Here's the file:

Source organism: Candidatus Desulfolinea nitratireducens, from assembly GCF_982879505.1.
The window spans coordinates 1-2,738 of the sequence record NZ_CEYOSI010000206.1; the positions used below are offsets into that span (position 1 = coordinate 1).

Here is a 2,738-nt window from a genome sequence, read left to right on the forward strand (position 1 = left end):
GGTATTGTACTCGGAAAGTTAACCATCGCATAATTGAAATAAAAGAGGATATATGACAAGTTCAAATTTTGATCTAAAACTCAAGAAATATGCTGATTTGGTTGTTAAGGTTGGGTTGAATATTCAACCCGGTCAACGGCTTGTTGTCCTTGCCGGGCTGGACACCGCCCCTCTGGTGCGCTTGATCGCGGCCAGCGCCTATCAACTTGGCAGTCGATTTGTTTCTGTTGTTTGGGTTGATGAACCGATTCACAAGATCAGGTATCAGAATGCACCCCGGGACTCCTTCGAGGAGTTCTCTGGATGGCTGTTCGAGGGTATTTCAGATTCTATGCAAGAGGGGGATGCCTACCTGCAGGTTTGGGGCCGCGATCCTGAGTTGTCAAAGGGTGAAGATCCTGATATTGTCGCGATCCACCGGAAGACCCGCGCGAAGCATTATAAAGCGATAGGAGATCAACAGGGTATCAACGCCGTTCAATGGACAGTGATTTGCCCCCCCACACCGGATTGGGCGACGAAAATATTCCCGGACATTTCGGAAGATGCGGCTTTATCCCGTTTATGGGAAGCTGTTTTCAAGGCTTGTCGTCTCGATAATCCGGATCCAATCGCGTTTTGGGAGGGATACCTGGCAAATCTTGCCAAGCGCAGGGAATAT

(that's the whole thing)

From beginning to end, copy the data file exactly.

Source organism: Candidatus Desulfolinea nitratireducens, from assembly GCF_982879505.1.
The window spans coordinates 1-2,738 of the sequence record NZ_CEYOSI010000206.1; the positions used below are offsets into that span (position 1 = coordinate 1).

Here is a 2,738-nt window from a genome sequence, read left to right on the forward strand (position 1 = left end):
GGTATTGTACTCGGAAAGTTAACCATCGCATAATTGAAATAAAAGAGGATATATGACAAGTTCAAATTTTGATCTAAAACTCAAGAAATATGCTGATTTGGTTGTTAAGGTTGGGTTGAATATTCAACCCGGTCAACGGCTTGTTGTCCTTGCCGGGCTGGACACCGCCCCTCTGGTGCGCTTGATCGCGGCCAGCGCCTATCAACTTGGCAGTCGATTTGTTTCTGTTGTTTGGGTTGATGAACCGATTCACAAGATCAGGTATCAGAATGCACCCCGGGACTCCTTCGAGGAGTTCTCTGGATGGCTGTTCGAGGGTATTTCAGATTCTATGCAAGAGGGGGATGCCTACCTGCAGGTTTGGGGCCGCGATCCTGAGTTGTCAAAGGGTGAAGATCCTGATATTGTCGCGATCCACCGGAAGACCCGCGCGAAGCATTATAAAGCGATAGGAGATCAACAGGGTATCAACGCCGTTCAATGGACAGTGATTTGCCCCCCCACACCGGATTGGGCGACGAAAATATTCCCGGACATTTCGGAAGATGCGGCTTTATCCCGTTTATGGGAAGCTGTTTTCAAGGCTTGTCGTCTCGATAATCCGGATCCAATCGCGTTTTGGGAGGGATACCTGGCAAATCTTGCCAAGCGCAGGGAATAT